It goes something like this; you attribute specific numbers to the direction points on a compass. North = 9, South = 4, West = 5 and E = 7. Made didn’t make it clear why those numbers went with those directions, but I believe the 5 represents the earth’s elements, and 7, the number of weekdays. West and East are significant because if you multiply their numbers (5 x 7) you get 35, which is the number of days per month in Bali’s ancient Pawukon calendar – still used to determine the celebration dates for many festivals and personal anniversaries.

This calendar is very confusing to the uninitiated, which could be why Made’s Solution was so hard to understand.

The calendar is made up of six months each containing 35 days. Weeks are from one to 10 days long, so days have a different name, depending what week they fall in. Each day has 10 different names. With this calendar Wednesday does not always follow Tuesday, it depends on which of the 10-week cycles is being used.

I could leave it here and say the answer is obvious. West and East meet to add up to Bali’s ancient calendar month, making Bali the glue that holds the world together.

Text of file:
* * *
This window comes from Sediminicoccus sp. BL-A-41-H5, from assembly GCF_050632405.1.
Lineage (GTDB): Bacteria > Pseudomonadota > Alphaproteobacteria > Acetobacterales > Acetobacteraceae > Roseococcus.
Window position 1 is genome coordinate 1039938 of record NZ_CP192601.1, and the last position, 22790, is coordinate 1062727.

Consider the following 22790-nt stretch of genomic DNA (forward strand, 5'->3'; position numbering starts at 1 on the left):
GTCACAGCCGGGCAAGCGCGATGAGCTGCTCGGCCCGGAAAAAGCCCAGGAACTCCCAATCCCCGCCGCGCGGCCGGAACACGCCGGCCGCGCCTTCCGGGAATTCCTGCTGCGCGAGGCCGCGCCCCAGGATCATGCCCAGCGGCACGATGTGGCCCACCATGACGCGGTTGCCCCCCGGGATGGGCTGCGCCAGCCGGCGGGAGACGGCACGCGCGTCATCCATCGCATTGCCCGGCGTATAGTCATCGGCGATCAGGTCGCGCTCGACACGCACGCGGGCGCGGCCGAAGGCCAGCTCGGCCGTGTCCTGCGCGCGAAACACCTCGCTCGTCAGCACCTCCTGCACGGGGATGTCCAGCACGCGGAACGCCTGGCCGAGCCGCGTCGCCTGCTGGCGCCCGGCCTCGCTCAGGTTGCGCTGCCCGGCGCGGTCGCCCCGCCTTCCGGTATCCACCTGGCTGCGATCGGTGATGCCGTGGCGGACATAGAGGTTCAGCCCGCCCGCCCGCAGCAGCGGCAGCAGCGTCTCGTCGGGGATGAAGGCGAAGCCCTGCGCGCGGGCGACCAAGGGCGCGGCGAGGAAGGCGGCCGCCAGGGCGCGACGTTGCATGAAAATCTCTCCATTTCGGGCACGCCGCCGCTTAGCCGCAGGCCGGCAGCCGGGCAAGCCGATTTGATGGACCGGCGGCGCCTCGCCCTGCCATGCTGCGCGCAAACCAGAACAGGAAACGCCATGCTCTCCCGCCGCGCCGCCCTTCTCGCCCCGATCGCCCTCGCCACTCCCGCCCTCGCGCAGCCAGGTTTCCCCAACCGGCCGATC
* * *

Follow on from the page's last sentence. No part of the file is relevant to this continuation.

However, Made’s Solution included more numbers that all had significance, we are just not sure why.

Despite this, his message was clear, if the rest of the world followed Bali’s example of acceptance while remaining true to the individual’s belief system, there would be world peace.

The other part of Made’s message was the importance of keeping the Balinese culture and language alive.

Bali is renowned for its rich cultural heritage and sophisticated art forms including painting, sculpture, woodcarving, and the performing arts.

The traditional tales of the struggle between good and evil are depicted with bold and colourful characters in their stories, which each has a moral to impart, much like Aesop’s fables.

These are passed on to younger generations through painting and sculpture and their wonderfully entertaining dance performances, such as the Barong Dance.



world peace picture
Barong Dance performer


As the younger generations become distracted with modern technology, there is a fear the culture and tradition will be left behind.

Made is involved in several groups dedicated to teaching young people about Bali’s culture and language.

The predominant language spoken in Bali is Indonesian.

We had an interesting moment when a hotel front desk employee was trying to help us with a banking problem and said, “I’ll get this woman to help you as I only speak Balinese.”